Left in the lurch by a long delay in accessing federal aid, members of the Navajo Nation, which has a higher Covid-19 infection rate than the rest of the country, have been organising a relief effort to help the most vulnerable members of their community. One volunteer told our team about what is happening on the ground.

The Navajo Nation is a territory occupying parts of Utah, Nevada and Arizona, and is home to 156,000 people. The territory has been particularly hard hit by the Covid-19 pandemic. As of May 10, a total of 3,122 Navajo had tested positive for the virus out of 17,000 people tested. Around 100 Navajos have died of the virus so far.

It took over a month for Navajo authorities to receive the $600 million in aid promised by the federal government.  

“I have to believe that we could have saved more lives if we had the money earlier,” Navajo vice president Myron Lizer told the Washington Post.

As a result, volunteers led the virus relief effort, which was organised through the Facebook group “Navajo & Hopi Families Covid-19 Relief” and funded through a GoFundMe page. The page, which was set up by Ethel Branch, the former general prosecutor of the Navajo Nation, managed to raise more than $3.5 million in donations.

“Lockdown has been really hard for the Navajo”

Vanessa Tullie, who runs an aid association in Phoenix, Arizona, is in charge of buying food for the relief effort. She decided to get involved after witnessing how difficult the start of lockdown was for her grandfather, who lives in the middle of the reserve.
 
I went with him to pick up groceries at the nearest store and lots of the aisles were empty. There was no toilet paper or bottles of water. Only the most expensive meat was left. That’s one of the reasons that lockdown is so hard for Navajos. It’s difficult for them to stock up on food. Because there are very few grocery stores [Editor’s note: There are only 13 grocery stores in the 70,000 km² Navajo reserve], they end up having to make numerous trips, which increases the risk of getting infected.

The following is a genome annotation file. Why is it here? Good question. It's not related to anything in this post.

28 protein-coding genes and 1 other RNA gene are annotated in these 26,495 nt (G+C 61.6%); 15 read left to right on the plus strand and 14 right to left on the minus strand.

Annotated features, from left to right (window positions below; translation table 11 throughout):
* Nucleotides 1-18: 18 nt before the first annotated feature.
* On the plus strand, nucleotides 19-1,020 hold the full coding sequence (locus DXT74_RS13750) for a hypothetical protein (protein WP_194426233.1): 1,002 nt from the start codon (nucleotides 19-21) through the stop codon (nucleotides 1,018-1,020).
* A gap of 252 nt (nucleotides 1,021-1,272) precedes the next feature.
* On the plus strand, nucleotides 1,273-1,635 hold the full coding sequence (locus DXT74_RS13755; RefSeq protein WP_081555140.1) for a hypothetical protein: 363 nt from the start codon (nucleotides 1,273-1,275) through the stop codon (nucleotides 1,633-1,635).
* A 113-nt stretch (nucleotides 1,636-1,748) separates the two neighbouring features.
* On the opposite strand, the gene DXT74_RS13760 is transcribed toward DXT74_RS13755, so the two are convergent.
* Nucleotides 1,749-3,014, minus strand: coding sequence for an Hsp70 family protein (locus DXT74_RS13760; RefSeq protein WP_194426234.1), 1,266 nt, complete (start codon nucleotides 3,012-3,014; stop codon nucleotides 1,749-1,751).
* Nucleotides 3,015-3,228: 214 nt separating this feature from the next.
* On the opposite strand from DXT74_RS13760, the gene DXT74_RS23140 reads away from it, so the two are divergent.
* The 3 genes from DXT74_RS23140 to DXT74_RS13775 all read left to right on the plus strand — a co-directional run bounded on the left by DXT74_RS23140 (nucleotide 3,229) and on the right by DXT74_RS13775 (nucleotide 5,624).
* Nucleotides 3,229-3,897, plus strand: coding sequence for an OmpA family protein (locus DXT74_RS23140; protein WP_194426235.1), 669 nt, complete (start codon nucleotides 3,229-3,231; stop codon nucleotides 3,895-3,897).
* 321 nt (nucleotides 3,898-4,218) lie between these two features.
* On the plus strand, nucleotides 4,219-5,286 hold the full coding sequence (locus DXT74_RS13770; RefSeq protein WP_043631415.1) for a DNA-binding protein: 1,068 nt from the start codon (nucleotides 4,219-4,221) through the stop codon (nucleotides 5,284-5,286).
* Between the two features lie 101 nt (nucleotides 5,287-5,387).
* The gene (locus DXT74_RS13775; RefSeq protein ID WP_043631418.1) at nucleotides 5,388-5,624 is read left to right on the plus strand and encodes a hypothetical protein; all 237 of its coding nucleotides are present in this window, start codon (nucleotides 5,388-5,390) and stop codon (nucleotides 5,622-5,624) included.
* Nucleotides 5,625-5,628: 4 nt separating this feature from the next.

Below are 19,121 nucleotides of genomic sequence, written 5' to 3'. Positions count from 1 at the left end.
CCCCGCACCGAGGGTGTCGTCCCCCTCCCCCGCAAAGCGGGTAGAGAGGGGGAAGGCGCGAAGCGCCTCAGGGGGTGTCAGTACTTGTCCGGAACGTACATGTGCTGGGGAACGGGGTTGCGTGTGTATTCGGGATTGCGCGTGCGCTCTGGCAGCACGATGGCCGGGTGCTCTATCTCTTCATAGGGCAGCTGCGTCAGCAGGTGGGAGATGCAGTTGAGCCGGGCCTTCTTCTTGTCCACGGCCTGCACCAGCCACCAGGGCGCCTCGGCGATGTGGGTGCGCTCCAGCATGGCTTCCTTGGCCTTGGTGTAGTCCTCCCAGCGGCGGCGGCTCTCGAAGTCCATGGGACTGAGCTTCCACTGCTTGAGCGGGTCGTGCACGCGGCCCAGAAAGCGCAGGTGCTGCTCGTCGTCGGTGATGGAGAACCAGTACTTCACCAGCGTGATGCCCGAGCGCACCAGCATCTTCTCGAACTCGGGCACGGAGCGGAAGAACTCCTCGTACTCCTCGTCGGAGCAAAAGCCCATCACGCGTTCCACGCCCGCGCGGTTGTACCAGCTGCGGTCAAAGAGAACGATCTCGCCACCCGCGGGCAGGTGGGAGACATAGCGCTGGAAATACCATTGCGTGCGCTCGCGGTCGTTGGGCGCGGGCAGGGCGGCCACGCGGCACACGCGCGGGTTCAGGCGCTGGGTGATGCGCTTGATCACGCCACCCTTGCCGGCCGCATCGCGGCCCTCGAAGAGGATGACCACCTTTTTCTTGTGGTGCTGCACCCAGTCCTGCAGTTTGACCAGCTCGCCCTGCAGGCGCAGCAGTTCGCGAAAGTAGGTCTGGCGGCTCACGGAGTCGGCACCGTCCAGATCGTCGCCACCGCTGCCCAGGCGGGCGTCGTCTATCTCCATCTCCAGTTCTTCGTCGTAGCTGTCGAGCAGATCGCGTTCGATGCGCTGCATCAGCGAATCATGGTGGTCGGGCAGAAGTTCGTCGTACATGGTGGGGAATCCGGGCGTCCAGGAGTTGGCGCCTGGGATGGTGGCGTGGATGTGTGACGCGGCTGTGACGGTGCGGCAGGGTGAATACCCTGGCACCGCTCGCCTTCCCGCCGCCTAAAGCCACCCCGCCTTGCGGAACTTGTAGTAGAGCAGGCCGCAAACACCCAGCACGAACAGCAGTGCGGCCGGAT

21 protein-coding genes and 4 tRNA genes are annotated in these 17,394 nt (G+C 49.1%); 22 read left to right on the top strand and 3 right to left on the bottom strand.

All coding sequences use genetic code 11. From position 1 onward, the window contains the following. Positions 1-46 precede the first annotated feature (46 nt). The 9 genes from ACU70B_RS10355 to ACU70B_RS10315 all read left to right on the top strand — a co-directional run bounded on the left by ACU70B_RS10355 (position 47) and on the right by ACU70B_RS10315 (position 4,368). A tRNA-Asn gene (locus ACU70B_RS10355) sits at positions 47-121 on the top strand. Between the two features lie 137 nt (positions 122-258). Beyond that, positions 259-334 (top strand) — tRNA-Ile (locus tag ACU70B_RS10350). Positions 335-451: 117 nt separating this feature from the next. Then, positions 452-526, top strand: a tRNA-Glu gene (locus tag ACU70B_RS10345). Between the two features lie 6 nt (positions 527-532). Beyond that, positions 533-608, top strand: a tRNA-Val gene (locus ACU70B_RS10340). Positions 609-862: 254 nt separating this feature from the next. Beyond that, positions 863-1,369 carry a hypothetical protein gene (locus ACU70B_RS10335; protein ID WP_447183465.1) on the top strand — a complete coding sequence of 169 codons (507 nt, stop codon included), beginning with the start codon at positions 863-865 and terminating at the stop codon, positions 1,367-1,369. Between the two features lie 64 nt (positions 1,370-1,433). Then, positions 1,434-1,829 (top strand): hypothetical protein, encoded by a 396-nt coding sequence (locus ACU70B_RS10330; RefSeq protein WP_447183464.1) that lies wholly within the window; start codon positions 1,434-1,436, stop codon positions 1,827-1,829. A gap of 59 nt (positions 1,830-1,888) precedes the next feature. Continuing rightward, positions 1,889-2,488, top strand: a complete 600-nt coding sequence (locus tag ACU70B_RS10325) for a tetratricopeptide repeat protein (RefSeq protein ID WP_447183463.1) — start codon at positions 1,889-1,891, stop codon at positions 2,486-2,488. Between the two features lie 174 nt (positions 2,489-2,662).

The main thing that we do is to deliver provisions to the most vulnerable members of the Navajo Nation – people who are elderly or who live alone or who aren’t mobile. We needed to come up with a solution quickly in order to enable these people to stay at home as much as possible. There was an urgent need because the Federal and Navajo authorities weren’t capable of responding quickly to the crisis.


“Some people think of the virus as some kind of monster or a huge cloud of sickness”

Aside from the issues with access to food, there are other reasons that explain why the Navajo community has been so affected. Some, like my grandfather, don’t really have a clear understanding of the virus. This is especially a problem when it is explained in the Navajo language. Some people think of it as some kind of monster or a huge cloud of sickness.

A lot of households in the Navajo Nation include several generations living together under one roof, which increases the risk of transmission. But one of the main issues is a lack of running water. In the middle of a pandemic, lots of Navajo can’t wash their hands.

More than a third of Navajo households don’t have access to running water, because of a general lack of infrastructure as well as the fact that several water sources have been contaminated by old uranium mines. Some people wash their hands less to save precious drinking water. To respond to this public health issue, some initiatives have focused on setting up emergency handwashing stations.


On May 13, it was reported that a total of 83,664 people have died of Covid-19 and more than 1.4 million people have been infected in the United States, the country hardest hit by the pandemic. Utah, Nevada and Arizona, the three states that are home to the largest concentration of Navajos, have reported nearly 25,000 cases and 956 deaths.